In a speech marking a national holiday, South Korean President Moon Jae-in has said that Japan cannot declare the issue of wartime sex slaves to have been relegated to history. He said Japan must apologize.
Re-opening a sensitive issue, South Korean President Moon Jae-in on Thursday said Japan cannot declare the issue of its former wartime sex slaves "over." He called on Tokyo to apologize over the issue and confront wrongdoings.
Moon made the comments during a speech marking a national holiday commemorating Korean resistance to Japanese that Japan was in no position to declare the emotionally charged issue settled.
"As the perpetrator, the Japanese government shouldn't say 'it's over'," said Moon. "Wartime crimes against humanity can't be swept under the rug by saying 'it's over'."
Moon's comments drew an immediate rebuke from Tokyo.
The controversy of the so-called comfort women — those forced into sexual slavery for Japanese troops during World War II — has been a sensitive issue for South Korea and tarnished relations between the two countries for decades.
Park Geun-Hye, Moon's ousted predecessor, negotiated a deal in 2015 with Tokyo under which Seoul promised not to raise the issue again. In return, Japan paid 1 billion yen ($8.9 million) to a foundation dedicated to supporting the victims.
In the agreement, Tokyo fell short of taking legal responsibility for Japan's actions which angered some victims. After taking office,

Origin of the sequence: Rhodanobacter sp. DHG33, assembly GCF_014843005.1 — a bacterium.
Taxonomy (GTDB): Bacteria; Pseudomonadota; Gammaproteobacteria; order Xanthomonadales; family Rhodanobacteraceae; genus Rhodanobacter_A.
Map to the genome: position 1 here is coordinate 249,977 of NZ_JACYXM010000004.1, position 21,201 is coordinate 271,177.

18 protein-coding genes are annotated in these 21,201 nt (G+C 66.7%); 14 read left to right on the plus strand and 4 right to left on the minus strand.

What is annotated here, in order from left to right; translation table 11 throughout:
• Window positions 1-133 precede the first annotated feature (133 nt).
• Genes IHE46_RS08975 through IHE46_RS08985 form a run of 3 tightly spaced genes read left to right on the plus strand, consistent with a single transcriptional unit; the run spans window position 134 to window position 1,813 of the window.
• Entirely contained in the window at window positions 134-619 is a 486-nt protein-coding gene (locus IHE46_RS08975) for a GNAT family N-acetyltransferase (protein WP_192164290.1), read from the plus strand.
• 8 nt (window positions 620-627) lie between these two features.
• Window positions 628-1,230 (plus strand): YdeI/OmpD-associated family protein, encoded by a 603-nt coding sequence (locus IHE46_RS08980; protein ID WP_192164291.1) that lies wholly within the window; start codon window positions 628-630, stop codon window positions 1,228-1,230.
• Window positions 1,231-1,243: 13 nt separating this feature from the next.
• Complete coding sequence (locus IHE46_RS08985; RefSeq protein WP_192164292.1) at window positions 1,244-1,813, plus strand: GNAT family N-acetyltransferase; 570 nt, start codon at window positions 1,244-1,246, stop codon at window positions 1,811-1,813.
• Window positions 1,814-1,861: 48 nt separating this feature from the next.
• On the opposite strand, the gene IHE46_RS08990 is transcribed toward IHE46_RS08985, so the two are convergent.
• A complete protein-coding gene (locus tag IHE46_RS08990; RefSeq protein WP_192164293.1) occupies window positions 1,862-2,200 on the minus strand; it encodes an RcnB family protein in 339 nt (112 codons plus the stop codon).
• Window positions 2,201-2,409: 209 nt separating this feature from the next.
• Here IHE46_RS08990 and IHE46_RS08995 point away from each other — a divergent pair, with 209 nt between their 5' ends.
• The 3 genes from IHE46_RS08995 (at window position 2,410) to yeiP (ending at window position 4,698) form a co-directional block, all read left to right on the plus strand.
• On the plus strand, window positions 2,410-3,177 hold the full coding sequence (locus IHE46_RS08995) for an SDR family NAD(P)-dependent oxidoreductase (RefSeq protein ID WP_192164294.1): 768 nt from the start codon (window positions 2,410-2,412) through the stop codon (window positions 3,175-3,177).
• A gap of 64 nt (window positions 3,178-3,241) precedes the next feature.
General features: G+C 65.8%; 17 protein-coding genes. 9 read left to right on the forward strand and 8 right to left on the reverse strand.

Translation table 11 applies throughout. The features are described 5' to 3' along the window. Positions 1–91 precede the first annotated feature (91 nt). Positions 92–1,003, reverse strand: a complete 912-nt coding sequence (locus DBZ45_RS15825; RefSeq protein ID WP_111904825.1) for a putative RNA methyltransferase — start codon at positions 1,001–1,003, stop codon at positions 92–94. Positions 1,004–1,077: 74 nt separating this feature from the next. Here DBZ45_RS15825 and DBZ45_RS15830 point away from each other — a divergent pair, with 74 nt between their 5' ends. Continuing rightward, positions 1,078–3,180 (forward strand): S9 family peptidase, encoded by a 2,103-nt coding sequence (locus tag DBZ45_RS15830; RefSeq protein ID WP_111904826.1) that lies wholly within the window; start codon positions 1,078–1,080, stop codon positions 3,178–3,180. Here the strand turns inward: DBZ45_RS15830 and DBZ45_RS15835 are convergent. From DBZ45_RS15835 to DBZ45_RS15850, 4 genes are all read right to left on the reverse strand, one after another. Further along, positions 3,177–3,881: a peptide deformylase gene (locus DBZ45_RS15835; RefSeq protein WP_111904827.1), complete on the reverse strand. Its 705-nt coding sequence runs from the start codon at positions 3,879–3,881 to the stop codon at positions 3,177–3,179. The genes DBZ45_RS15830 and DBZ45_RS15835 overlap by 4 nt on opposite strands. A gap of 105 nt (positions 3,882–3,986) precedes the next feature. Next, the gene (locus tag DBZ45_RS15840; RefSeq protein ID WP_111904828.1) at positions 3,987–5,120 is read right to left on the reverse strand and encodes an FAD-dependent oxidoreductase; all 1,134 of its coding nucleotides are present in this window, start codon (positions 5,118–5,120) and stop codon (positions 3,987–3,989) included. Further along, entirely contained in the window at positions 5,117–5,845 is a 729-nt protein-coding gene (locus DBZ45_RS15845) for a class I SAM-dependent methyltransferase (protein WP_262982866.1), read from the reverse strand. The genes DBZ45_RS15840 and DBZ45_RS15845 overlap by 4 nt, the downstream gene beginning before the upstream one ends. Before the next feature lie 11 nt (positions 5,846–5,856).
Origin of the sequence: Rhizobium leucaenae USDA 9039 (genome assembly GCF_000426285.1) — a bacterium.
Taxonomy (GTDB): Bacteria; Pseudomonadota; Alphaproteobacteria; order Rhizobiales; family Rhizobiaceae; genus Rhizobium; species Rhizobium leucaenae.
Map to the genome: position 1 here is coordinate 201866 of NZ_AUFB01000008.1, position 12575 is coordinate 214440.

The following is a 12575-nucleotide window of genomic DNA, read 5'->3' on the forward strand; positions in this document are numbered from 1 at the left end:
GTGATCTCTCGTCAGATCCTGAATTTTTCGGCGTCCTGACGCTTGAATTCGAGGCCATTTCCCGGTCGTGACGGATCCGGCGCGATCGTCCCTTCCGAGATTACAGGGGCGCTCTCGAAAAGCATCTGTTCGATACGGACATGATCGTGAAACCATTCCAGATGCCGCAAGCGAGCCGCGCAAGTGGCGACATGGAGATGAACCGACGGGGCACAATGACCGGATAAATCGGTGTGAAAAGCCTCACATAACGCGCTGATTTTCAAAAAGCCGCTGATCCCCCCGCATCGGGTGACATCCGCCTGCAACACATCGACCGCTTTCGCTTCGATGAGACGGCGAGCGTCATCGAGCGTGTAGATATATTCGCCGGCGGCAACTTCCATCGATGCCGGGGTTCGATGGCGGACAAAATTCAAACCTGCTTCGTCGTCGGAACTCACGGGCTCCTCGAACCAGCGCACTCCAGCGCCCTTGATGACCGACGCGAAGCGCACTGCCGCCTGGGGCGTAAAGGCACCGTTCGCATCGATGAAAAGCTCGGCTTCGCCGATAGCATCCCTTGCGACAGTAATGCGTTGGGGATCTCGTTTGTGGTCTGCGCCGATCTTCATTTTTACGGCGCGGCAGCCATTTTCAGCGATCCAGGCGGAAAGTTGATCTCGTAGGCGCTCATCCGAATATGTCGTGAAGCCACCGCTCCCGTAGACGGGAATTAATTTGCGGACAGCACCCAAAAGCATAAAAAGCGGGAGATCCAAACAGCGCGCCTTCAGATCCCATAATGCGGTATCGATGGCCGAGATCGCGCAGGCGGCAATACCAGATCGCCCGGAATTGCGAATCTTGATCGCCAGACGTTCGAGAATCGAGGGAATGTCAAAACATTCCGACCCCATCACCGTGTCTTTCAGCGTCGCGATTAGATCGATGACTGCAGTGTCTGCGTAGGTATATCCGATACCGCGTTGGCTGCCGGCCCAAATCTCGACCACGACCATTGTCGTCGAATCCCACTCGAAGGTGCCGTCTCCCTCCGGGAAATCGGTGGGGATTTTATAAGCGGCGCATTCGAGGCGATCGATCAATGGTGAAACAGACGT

In 2011 former South Korean comfort woman Kil Un-ock protested and demanded an apology from Japan
"The issue of the comfort women cannot be declared 'over' by the Japanese government," Moon said in a speech which marked the anniversary of the country's 1919 uprising against Japanese colonial rule.
"The true way of resolving a tragic history is to remember that history and to learn from it," said Moon. He also expressed hopes for strong future relations "with the closest neighbor on the backdrop of a sincere apology".
Japan angered by Moon speech
Moon's remarks drew a quick response from Japan, which termed them "extremely regrettable".
A top Japanese government spokesman Yoshihide Suga, told a regular press conference: "President Moon mentioned the comfort women issue although
"It goes against the Japan-South Korea agreement. We cannot accept it at all and feel it is extremely regrettable. We immediately conveyed our stance and made a strong protest to the South Korean side through diplomatic channels."
Historians say that during World War II, up to 200,000 women, mainly from Korea but also from China, Indonesia and other Asian nations, were forced into sexual slavery for Japanese.
Many South Koreans remain bitter about the abuses under Japan's ruthless 1910-45 colonial rule, including the issue of the wartime sex slaves.
However, most Japanese feel they have atoned enough for the country's wartime aggression, including the comfort women issue, after numerous apologies and statements on the war.
av/rc (AFP, Reuters)